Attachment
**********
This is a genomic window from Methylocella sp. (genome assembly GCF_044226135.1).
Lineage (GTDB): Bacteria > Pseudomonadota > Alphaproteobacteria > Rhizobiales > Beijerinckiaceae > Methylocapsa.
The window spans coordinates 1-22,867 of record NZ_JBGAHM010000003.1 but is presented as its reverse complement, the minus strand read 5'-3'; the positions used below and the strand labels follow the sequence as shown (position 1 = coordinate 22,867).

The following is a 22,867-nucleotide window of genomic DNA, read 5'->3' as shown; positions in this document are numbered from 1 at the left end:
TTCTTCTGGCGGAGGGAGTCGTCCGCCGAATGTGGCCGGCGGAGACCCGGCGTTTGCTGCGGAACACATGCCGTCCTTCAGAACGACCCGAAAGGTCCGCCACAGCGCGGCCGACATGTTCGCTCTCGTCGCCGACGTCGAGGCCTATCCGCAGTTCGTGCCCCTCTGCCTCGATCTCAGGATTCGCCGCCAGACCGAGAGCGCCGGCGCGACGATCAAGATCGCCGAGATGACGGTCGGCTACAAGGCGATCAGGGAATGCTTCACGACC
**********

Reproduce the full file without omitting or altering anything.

This is a genomic window from Methylocella sp. (genome assembly GCF_044226135.1).
Lineage (GTDB): Bacteria > Pseudomonadota > Alphaproteobacteria > Rhizobiales > Beijerinckiaceae > Methylocapsa.
The window spans coordinates 1-22,867 of record NZ_JBGAHM010000003.1 but is presented as its reverse complement, the minus strand read 5'-3'; the positions used below and the strand labels follow the sequence as shown (position 1 = coordinate 22,867).

The following is a 22,867-nucleotide window of genomic DNA, read 5'->3' as shown; positions in this document are numbered from 1 at the left end:
TTCTTCTGGCGGAGGGAGTCGTCCGCCGAATGTGGCCGGCGGAGACCCGGCGTTTGCTGCGGAACACATGCCGTCCTTCAGAACGACCCGAAAGGTCCGCCACAGCGCGGCCGACATGTTCGCTCTCGTCGCCGACGTCGAGGCCTATCCGCAGTTCGTGCCCCTCTGCCTCGATCTCAGGATTCGCCGCCAGACCGAGAGCGCCGGCGCGACGATCAAGATCGCCGAGATGACGGTCGGCTACAAGGCGATCAGGGAATGCTTCACGACC